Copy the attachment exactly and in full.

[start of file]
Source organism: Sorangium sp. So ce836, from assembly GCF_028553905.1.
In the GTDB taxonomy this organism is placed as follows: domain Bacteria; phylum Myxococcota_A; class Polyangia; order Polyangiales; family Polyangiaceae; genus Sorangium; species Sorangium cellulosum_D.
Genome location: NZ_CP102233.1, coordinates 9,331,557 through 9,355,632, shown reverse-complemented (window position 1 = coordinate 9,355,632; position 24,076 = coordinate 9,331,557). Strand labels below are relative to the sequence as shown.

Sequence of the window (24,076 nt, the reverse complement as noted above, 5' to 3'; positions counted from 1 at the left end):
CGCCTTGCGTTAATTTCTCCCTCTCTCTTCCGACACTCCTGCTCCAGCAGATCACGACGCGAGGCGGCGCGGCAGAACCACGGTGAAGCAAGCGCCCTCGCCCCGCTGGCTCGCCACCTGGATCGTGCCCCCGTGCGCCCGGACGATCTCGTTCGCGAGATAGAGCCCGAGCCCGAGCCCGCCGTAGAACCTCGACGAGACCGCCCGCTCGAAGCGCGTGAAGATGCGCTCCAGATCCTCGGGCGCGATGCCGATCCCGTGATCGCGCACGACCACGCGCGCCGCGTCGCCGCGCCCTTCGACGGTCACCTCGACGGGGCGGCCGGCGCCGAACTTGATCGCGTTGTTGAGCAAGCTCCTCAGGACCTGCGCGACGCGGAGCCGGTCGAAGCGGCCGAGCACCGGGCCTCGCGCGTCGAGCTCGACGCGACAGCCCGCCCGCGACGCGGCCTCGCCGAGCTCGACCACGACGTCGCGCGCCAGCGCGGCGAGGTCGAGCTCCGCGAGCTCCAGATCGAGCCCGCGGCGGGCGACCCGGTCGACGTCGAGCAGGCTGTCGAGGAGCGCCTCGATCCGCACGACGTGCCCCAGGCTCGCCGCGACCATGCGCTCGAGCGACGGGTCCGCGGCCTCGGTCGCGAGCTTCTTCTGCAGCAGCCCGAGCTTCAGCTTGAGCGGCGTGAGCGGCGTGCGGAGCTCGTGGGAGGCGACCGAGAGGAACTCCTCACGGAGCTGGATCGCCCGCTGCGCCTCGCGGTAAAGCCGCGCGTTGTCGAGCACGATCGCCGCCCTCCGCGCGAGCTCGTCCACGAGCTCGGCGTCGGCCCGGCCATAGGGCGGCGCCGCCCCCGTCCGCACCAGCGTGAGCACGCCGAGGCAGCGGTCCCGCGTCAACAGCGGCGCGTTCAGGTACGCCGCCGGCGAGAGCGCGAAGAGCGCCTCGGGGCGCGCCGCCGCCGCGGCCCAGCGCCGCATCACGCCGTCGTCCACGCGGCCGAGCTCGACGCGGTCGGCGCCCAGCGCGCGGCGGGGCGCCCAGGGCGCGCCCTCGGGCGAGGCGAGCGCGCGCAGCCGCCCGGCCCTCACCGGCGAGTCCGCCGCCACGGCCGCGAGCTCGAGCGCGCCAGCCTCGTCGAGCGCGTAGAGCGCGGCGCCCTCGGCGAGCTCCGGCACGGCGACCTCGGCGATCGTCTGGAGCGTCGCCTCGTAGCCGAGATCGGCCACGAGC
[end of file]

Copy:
Source organism: Sorangium sp. So ce836, from assembly GCF_028553905.1.
In the GTDB taxonomy this organism is placed as follows: domain Bacteria; phylum Myxococcota_A; class Polyangia; order Polyangiales; family Polyangiaceae; genus Sorangium; species Sorangium cellulosum_D.
Genome location: NZ_CP102233.1, coordinates 9,331,557 through 9,355,632, shown reverse-complemented (window position 1 = coordinate 9,355,632; position 24,076 = coordinate 9,331,557). Strand labels below are relative to the sequence as shown.

Sequence of the window (24,076 nt, the reverse complement as noted above, 5' to 3'; positions counted from 1 at the left end):
CGCCTTGCGTTAATTTCTCCCTCTCTCTTCCGACACTCCTGCTCCAGCAGATCACGACGCGAGGCGGCGCGGCAGAACCACGGTGAAGCAAGCGCCCTCGCCCCGCTGGCTCGCCACCTGGATCGTGCCCCCGTGCGCCCGGACGATCTCGTTCGCGAGATAGAGCCCGAGCCCGAGCCCGCCGTAGAACCTCGACGAGACCGCCCGCTCGAAGCGCGTGAAGATGCGCTCCAGATCCTCGGGCGCGATGCCGATCCCGTGATCGCGCACGACCACGCGCGCCGCGTCGCCGCGCCCTTCGACGGTCACCTCGACGGGGCGGCCGGCGCCGAACTTGATCGCGTTGTTGAGCAAGCTCCTCAGGACCTGCGCGACGCGGAGCCGGTCGAAGCGGCCGAGCACCGGGCCTCGCGCGTCGAGCTCGACGCGACAGCCCGCCCGCGACGCGGCCTCGCCGAGCTCGACCACGACGTCGCGCGCCAGCGCGGCGAGGTCGAGCTCCGCGAGCTCCAGATCGAGCCCGCGGCGGGCGACCCGGTCGACGTCGAGCAGGCTGTCGAGGAGCGCCTCGATCCGCACGACGTGCCCCAGGCTCGCCGCGACCATGCGCTCGAGCGACGGGTCCGCGGCCTCGGTCGCGAGCTTCTTCTGCAGCAGCCCGAGCTTCAGCTTGAGCGGCGTGAGCGGCGTGCGGAGCTCGTGGGAGGCGACCGAGAGGAACTCCTCACGGAGCTGGATCGCCCGCTGCGCCTCGCGGTAAAGCCGCGCGTTGTCGAGCACGATCGCCGCCCTCCGCGCGAGCTCGTCCACGAGCTCGGCGTCGGCCCGGCCATAGGGCGGCGCCGCCCCCGTCCGCACCAGCGTGAGCACGCCGAGGCAGCGGTCCCGCGTCAACAGCGGCGCGTTCAGGTACGCCGCCGGCGAGAGCGCGAAGAGCGCCTCGGGGCGCGCCGCCGCCGCGGCCCAGCGCCGCATCACGCCGTCGTCCACGCGGCCGAGCTCGACGCGGTCGGCGCCCAGCGCGCGGCGGGGCGCCCAGGGCGCGCCCTCGGGCGAGGCGAGCGCGCGCAGCCGCCCGGCCCTCACCGGCGAGTCCGCCGCCACGGCCGCGAGCTCGAGCGCGCCAGCCTCGTCGAGCGCGTAGAGCGCGGCGCCCTCGGCGAGCTCCGGCACGGCGACCTCGGCGATCGTCTGGAGCGTCGCCTCGTAGCCGAGATCGGCCACGAGC